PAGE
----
New payday lending protections welcome, but…

… lenders get a back door to charge more fees

This week marks the introduction of new consumer protections in the payday lending industry. Payday lenders—which lend small amounts of money to low-income Australians at huge interest rates—are now restricted in the fees and interest they can charge and are now required to take extra steps to ensure repaying a loan won’t cause the borrower financial hardship. But consumer advocates remain sceptical that new protections will result in meaningful change and have slammed the Federal Government’s eleventh hour decision to allow borrowers to be charged fees for the processing of direct debit repayments.

‘Our team of financial counsellors and consumer lawyers see the harm caused by payday loans day in, day out. The introduction of new consumer protections may offer some respite, but we’re not convinced we’ll see the change consumer advocates have been waiting on for years,’ said Gerard Brody, CEO of Consumer Action.

‘The Government’s initial proposal to cap interest rates had real merit. It would have forced change in the business model of lenders, making very short-term loans unviable and encouraging lenders to offer loans on terms that are more reasonable and affordable. But in the face of heavy lobbying from the payday lenders, the Government doubled its proposed interest rate cap and set it at the level proposed by Cash Converters—Australia’s biggest payday lender.[i] The fact that we’ll still see annualised interest rates of up to 240 per cent will be seen by most Australians as grossly unfair,’ said Mr Brody.

Consumer Action believes the Government’s last minute decision to allow payday lenders to pass on fees for processing direct debits is another sign that the interests of well financed payday lenders are being put above the calls of community legal centres and financial counselling organisations around Australia.[ii]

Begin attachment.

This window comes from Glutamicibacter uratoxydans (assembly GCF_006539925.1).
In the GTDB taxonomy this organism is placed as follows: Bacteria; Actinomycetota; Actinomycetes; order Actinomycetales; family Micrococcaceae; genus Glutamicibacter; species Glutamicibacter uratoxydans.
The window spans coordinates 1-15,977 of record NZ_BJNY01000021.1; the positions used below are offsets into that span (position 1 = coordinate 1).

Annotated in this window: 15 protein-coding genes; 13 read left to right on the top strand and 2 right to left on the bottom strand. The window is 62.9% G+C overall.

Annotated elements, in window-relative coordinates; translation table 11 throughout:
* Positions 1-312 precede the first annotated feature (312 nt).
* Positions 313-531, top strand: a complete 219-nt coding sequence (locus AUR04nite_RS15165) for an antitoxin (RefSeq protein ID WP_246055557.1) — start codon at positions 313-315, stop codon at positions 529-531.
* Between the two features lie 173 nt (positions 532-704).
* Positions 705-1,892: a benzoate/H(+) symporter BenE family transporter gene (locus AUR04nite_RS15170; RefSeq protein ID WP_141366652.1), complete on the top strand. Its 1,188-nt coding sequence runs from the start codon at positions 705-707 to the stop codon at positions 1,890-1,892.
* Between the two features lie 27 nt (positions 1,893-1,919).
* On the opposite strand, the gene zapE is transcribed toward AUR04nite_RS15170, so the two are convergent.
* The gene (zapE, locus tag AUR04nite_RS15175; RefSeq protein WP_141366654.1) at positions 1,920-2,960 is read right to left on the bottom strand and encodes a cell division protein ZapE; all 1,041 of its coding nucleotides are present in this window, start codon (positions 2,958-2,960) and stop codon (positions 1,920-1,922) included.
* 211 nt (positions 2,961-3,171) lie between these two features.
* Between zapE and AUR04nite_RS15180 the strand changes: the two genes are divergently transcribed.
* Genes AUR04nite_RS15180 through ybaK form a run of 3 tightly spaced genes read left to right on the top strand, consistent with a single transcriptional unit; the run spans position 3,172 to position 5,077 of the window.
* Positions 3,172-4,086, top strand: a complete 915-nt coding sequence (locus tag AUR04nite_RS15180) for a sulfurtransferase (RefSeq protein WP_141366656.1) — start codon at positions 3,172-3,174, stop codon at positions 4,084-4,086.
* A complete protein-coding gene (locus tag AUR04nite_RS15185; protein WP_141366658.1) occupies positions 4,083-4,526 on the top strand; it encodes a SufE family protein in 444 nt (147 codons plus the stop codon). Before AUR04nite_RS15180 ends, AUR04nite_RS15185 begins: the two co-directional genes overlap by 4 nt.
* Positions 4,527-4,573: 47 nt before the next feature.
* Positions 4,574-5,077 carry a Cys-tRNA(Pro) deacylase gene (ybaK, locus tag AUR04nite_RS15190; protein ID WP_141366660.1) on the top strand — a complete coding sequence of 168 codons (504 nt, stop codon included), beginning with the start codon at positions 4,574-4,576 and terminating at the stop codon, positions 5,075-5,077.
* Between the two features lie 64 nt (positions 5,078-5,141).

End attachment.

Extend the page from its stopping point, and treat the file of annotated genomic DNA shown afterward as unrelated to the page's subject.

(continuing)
‘We fought for a cap on the fees and charges lenders could levy and we thought that’s what the Government had delivered—albeit at an industry friendly level. Now we find that they can add a bit more cream to their margins,’ said Mr Brody.

‘Lenders often set up direct debits so that they withdraw money from the borrower’s account on their pay day. This means that the lender get its money before the borrower has had a chance to allocate sufficient money for groceries, rent, medicine and utility bills. It puts borrowers in a perilous position and, sadly, they often go back to the lender for another loan just to meet their living expenses.

‘There are a number of new consumer protections now in place, but at the end of the day the Government seems to have gone out of its way to accommodate the demands of payday lenders and that has come at the expense of vulnerable Australians who can least afford to be paying a premium for credit.

‘The community sector can’t afford to run adverts in marginal seats like the payday lenders, but what we do have is evidence of the damage payday loans cause—real life cases where repeat use of payday loans has brought people to breaking point. Government and industry can be assured that if these tragic cases continue under the new regulatory framework, we’ll be knocking on their doors and fighting until we get meaningful reform,’ said Mr Brody.

Consumer Action has also released an infographic that shows why vulnerable Australians trying to make ends meet for their families fall into a pattern of repeat borrowing and how, even under the new laws, a single loan can push them into the red.


Irresponsible payday lenders


[i] From 1 July 2013, fees charged on small amount loans less than $2,000 are capped (that is, limited to a maximum amount). Credit providers can only charge you the following fees:

  • A one-off establishment fee (of not more than 20% of the loan amount)
  • A monthly account keeping fee (of not more than 4% of the loan amount)
  • A government fee or charge
  • Default fees or charges (the credit provider cannot collect more than 200% of the amount loaned if you default – that is, fail to pay back the loan)

[ii] In late June 2013, the Australian Securities and Investments Commission issued a class order permitting lenders to collect direct debit processing fees, in addition to the above fees. It is understood that the Government will enact further regulations to give effect to this:$file/ES-co13-818.pdf